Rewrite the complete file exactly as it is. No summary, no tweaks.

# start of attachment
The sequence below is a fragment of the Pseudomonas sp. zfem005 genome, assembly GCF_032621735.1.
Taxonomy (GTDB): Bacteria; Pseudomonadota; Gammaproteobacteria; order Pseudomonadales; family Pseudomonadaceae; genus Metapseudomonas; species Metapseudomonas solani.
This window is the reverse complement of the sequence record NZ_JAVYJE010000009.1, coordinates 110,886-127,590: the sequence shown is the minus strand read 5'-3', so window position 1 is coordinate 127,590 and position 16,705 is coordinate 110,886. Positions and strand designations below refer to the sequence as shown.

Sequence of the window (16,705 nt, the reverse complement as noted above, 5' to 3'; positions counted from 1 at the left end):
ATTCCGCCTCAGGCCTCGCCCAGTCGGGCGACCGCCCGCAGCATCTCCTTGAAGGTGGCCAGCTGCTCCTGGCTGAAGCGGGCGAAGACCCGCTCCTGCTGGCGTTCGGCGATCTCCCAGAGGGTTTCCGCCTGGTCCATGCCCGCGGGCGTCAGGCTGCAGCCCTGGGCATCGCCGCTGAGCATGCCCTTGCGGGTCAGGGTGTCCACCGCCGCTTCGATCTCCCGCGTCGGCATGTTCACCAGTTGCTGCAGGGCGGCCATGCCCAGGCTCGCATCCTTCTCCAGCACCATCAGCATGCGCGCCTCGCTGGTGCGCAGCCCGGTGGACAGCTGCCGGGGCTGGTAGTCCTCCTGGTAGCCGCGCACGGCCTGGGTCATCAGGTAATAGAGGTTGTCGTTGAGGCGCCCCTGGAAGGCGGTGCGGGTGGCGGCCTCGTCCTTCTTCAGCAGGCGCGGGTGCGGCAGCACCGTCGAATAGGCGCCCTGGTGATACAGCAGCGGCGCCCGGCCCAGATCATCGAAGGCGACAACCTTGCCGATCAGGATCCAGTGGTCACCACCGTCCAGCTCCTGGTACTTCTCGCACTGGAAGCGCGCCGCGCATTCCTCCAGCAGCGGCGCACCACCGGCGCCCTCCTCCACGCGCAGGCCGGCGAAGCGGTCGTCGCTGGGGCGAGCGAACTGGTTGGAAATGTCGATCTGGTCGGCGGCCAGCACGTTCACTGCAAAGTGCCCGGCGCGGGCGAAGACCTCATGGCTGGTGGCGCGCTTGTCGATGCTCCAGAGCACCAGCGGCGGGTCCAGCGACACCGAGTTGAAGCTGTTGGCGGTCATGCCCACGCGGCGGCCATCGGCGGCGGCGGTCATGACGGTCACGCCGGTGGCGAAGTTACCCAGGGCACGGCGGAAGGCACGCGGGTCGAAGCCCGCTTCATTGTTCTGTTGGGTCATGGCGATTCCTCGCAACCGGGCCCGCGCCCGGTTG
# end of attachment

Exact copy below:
The sequence below is a fragment of the Pseudomonas sp. zfem005 genome, assembly GCF_032621735.1.
Taxonomy (GTDB): Bacteria; Pseudomonadota; Gammaproteobacteria; order Pseudomonadales; family Pseudomonadaceae; genus Metapseudomonas; species Metapseudomonas solani.
This window is the reverse complement of the sequence record NZ_JAVYJE010000009.1, coordinates 110,886-127,590: the sequence shown is the minus strand read 5'-3', so window position 1 is coordinate 127,590 and position 16,705 is coordinate 110,886. Positions and strand designations below refer to the sequence as shown.

Sequence of the window (16,705 nt, the reverse complement as noted above, 5' to 3'; positions counted from 1 at the left end):
ATTCCGCCTCAGGCCTCGCCCAGTCGGGCGACCGCCCGCAGCATCTCCTTGAAGGTGGCCAGCTGCTCCTGGCTGAAGCGGGCGAAGACCCGCTCCTGCTGGCGTTCGGCGATCTCCCAGAGGGTTTCCGCCTGGTCCATGCCCGCGGGCGTCAGGCTGCAGCCCTGGGCATCGCCGCTGAGCATGCCCTTGCGGGTCAGGGTGTCCACCGCCGCTTCGATCTCCCGCGTCGGCATGTTCACCAGTTGCTGCAGGGCGGCCATGCCCAGGCTCGCATCCTTCTCCAGCACCATCAGCATGCGCGCCTCGCTGGTGCGCAGCCCGGTGGACAGCTGCCGGGGCTGGTAGTCCTCCTGGTAGCCGCGCACGGCCTGGGTCATCAGGTAATAGAGGTTGTCGTTGAGGCGCCCCTGGAAGGCGGTGCGGGTGGCGGCCTCGTCCTTCTTCAGCAGGCGCGGGTGCGGCAGCACCGTCGAATAGGCGCCCTGGTGATACAGCAGCGGCGCCCGGCCCAGATCATCGAAGGCGACAACCTTGCCGATCAGGATCCAGTGGTCACCACCGTCCAGCTCCTGGTACTTCTCGCACTGGAAGCGCGCCGCGCATTCCTCCAGCAGCGGCGCACCACCGGCGCCCTCCTCCACGCGCAGGCCGGCGAAGCGGTCGTCGCTGGGGCGAGCGAACTGGTTGGAAATGTCGATCTGGTCGGCGGCCAGCACGTTCACTGCAAAGTGCCCGGCGCGGGCGAAGACCTCATGGCTGGTGGCGCGCTTGTCGATGCTCCAGAGCACCAGCGGCGGGTCCAGCGACACCGAGTTGAAGCTGTTGGCGGTCATGCCCACGCGGCGGCCATCGGCGGCGGCGGTCATGACGGTCACGCCGGTGGCGAAGTTACCCAGGGCACGGCGGAAGGCACGCGGGTCGAAGCCCGCTTCATTGTTCTGTTGGGTCATGGCGATTCCTCGCAACCGGGCCCGCGCCCGGTTG